AFTER moving about 1500km up the coast, you quickly realise who your real friends are.
They are the ones who, even after 18 months apart, nothing has really changed.
It took months of convincing her to come to Gladstone, but last weekend my friend Alisha finally did.
We've been best friends since we were about 14.
A lot has changed since then, but our friendship sure hasn't.
And I reckon if you flashed forward another 30 years, it would be the same deal.
I could name a few friends like this.
I actually feel pretty spoilt when I think about it.
Everybody has a lot of friends, but we only have a handful of real ones.
You know who I'm talking about.
They are the ones you don't have to see or speak to every day to still be close.
They are the ones you can really be honest with.
And they can tell you what you don't want to hear.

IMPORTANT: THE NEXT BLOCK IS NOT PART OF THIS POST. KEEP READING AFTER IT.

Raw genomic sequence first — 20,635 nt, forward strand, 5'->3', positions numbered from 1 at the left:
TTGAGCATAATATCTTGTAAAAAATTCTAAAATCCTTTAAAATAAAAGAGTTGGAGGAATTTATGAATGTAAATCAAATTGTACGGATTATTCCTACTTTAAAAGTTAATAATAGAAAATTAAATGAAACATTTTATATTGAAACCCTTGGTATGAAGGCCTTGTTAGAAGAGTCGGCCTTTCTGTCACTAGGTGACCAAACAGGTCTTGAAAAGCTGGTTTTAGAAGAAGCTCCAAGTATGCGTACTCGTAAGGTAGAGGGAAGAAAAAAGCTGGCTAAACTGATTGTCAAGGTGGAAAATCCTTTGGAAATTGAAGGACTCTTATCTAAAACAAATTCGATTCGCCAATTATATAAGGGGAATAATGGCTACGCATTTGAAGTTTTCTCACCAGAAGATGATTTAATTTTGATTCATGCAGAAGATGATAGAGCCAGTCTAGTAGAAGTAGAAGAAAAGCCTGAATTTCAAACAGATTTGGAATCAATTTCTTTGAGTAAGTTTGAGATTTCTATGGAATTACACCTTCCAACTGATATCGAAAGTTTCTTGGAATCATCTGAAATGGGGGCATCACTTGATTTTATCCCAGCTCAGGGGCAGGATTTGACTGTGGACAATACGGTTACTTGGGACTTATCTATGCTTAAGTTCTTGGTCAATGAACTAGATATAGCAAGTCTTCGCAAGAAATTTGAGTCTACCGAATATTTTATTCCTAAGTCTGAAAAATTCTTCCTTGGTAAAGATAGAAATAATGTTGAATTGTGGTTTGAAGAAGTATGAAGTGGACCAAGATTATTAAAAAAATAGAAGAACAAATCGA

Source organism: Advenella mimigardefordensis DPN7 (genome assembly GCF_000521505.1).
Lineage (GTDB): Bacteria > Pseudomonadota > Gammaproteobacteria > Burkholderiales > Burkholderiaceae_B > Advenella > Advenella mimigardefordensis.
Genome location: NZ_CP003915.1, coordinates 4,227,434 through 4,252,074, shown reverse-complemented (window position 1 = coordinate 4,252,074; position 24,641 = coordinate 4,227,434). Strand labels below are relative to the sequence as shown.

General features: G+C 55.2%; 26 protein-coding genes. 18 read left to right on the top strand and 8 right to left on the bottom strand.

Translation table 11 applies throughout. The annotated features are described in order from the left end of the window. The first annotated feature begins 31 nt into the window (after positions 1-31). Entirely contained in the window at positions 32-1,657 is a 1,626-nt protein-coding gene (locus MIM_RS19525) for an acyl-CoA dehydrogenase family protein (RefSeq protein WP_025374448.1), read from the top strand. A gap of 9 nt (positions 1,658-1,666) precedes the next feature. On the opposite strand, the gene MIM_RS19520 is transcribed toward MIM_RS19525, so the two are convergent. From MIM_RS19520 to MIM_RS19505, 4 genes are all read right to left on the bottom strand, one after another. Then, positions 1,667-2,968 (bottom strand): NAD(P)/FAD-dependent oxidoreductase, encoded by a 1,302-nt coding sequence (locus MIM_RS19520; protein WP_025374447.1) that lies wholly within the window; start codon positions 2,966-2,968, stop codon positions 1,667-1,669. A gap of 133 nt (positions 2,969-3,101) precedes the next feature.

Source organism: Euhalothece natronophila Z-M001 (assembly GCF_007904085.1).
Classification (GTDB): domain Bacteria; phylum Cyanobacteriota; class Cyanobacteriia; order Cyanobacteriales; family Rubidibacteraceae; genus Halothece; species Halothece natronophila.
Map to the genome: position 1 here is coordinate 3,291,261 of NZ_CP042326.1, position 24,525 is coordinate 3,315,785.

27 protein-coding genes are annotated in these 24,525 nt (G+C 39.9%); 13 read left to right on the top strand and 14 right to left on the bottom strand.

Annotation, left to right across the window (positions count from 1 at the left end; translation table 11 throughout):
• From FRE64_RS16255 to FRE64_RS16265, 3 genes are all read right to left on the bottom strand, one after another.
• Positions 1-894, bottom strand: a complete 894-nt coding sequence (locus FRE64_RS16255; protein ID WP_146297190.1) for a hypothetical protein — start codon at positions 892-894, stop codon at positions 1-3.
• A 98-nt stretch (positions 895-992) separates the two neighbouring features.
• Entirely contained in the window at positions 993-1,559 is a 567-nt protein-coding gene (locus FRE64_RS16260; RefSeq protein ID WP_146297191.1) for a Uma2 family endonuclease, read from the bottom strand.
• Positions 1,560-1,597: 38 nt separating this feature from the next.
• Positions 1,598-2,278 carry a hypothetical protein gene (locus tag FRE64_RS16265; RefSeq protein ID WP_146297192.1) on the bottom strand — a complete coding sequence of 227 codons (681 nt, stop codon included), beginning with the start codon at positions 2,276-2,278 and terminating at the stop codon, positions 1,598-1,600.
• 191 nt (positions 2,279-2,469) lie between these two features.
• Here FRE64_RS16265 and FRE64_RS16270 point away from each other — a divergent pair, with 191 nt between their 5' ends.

They are the ones who are there when it counts, not just when it suits them.
And they are the ones who love you no matter what.
I haven't lived in Gladstone that long, but I'd say a few of my Observer buddies fall into this category.
It's even proven fact; new research conducted by Lancaster University in the UK shows that some of the closest friendships are formed with work colleagues - particularly if their workplace environment is stressful.
Well, I'll admit The Observer can be stressful at times, but throw a bunch of 20-something people in an office for around 50 hours a week, and what do you think will happen?
We even come into work early to eat breakfast together. And hang out on the weekends.
I even live with two Observer workers.
I can't imagine my life without this bunch.
But this week marks my last in The Observer office.
Don't worry, I'm not leaving Gladstone.
Next Monday I start as the new journalist at Channel 7.
I'm really excited to be making the jump to broadcast journalism, but I'm sad to say goodbye to my Observer family.
I'll still see them at social outings (and two of them at home) but I'm going to miss this workplace.
And I just hope that even though I'll be considered 'the competition', that nothing really changes between us.
I'll never forget my time at The Observer, so please don't forget about me.
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